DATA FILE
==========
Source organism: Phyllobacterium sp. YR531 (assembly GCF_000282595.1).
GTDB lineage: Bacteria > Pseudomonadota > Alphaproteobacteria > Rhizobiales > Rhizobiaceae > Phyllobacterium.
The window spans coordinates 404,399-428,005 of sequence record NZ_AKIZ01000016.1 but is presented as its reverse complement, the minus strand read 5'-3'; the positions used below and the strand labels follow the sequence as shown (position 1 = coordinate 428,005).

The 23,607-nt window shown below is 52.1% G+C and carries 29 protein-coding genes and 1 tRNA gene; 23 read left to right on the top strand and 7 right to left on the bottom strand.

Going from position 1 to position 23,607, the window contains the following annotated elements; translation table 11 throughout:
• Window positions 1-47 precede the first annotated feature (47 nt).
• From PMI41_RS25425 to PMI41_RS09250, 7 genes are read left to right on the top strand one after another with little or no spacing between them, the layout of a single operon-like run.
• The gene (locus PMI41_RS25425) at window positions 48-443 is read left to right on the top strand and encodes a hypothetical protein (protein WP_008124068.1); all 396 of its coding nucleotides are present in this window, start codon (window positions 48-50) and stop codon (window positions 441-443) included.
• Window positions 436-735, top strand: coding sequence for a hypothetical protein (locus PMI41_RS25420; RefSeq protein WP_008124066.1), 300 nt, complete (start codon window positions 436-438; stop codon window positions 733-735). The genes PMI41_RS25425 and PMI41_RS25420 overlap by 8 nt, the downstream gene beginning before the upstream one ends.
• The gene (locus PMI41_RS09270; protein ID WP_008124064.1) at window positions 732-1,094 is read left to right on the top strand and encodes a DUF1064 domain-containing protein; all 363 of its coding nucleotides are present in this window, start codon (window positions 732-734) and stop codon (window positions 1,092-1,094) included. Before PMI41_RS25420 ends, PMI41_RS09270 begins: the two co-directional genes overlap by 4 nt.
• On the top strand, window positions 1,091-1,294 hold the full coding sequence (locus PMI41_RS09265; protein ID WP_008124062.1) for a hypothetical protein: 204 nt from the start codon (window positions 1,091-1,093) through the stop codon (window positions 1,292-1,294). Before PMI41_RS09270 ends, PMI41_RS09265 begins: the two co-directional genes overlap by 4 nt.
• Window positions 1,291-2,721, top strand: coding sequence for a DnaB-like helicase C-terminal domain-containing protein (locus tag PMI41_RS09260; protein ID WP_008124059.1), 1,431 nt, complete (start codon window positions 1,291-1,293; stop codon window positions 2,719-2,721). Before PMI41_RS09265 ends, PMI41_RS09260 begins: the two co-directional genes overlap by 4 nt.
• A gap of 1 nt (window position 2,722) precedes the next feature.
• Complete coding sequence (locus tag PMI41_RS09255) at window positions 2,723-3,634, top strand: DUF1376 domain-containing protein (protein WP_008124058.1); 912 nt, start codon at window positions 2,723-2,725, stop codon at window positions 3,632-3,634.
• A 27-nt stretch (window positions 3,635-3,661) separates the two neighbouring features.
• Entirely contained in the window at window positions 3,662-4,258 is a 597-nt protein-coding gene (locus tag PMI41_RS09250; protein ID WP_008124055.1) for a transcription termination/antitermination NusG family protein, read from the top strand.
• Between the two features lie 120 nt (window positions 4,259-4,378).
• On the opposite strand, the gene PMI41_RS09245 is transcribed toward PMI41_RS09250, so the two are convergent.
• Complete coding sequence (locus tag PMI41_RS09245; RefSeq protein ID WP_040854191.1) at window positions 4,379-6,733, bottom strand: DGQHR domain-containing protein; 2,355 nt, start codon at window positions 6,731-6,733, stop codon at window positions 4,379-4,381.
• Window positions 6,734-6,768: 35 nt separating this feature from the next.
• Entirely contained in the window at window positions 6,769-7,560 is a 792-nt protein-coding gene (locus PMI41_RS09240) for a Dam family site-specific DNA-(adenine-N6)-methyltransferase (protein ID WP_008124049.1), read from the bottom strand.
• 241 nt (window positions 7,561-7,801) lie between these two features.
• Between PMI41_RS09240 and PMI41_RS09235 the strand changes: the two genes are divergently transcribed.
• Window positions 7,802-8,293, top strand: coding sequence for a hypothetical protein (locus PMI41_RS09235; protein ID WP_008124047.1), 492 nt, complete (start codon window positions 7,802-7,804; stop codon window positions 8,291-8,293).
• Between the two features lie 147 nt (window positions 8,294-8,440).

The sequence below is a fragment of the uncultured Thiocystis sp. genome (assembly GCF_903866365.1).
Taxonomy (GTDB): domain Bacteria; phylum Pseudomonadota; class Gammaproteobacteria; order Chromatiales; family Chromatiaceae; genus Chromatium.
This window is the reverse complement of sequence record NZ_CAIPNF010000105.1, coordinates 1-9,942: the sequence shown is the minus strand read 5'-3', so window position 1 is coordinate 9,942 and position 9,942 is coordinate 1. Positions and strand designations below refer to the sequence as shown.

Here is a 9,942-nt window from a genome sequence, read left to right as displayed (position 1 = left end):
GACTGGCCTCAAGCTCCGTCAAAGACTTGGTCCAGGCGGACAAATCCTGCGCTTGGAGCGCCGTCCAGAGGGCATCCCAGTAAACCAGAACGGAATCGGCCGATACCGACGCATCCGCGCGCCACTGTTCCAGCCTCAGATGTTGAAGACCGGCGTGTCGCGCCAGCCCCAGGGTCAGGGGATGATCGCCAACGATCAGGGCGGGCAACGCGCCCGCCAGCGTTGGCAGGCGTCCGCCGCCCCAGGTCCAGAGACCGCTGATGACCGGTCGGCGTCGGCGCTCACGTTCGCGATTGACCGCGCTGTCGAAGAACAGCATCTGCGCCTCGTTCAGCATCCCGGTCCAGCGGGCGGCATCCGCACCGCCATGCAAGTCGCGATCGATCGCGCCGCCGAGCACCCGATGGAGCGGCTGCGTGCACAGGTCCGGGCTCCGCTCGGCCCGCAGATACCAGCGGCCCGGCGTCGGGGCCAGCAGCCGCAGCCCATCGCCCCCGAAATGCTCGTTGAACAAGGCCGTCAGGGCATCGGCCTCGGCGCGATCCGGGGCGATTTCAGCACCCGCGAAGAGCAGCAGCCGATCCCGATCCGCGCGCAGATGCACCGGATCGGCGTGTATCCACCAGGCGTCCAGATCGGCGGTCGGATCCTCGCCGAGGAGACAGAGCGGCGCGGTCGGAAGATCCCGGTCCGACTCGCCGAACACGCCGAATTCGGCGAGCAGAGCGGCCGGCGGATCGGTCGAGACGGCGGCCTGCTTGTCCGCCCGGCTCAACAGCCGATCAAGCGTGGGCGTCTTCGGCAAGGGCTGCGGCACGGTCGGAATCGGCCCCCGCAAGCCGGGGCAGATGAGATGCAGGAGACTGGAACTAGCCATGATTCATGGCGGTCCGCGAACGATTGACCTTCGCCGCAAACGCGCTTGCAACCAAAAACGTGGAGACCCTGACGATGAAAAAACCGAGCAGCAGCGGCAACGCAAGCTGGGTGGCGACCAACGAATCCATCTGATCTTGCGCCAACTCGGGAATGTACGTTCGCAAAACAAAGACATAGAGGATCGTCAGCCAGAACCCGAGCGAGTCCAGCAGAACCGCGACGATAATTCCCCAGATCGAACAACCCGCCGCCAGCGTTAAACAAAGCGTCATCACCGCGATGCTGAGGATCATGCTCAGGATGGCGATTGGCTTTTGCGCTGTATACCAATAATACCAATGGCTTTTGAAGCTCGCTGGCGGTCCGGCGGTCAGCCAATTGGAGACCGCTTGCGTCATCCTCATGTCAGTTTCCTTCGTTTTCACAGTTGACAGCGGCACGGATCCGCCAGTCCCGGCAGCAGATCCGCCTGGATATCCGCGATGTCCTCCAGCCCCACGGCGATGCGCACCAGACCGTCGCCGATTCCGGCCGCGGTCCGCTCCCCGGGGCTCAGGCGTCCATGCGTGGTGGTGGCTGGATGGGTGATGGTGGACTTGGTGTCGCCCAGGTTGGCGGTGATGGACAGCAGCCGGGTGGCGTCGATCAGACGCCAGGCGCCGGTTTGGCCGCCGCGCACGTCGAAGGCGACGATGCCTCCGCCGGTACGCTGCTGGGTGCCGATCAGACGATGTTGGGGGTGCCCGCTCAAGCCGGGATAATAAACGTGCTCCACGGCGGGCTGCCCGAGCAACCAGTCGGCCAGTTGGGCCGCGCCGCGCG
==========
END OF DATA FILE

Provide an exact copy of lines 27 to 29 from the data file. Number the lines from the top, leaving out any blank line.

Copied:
Taxonomy (GTDB): domain Bacteria; phylum Pseudomonadota; class Gammaproteobacteria; order Chromatiales; family Chromatiaceae; genus Chromatium.
This window is the reverse complement of sequence record NZ_CAIPNF010000105.1, coordinates 1-9,942: the sequence shown is the minus strand read 5'-3', so window position 1 is coordinate 9,942 and position 9,942 is coordinate 1. Positions and strand designations below refer to the sequence as shown.

Here is a 9,942-nt window from a genome sequence, read left to right as displayed (position 1 = left end):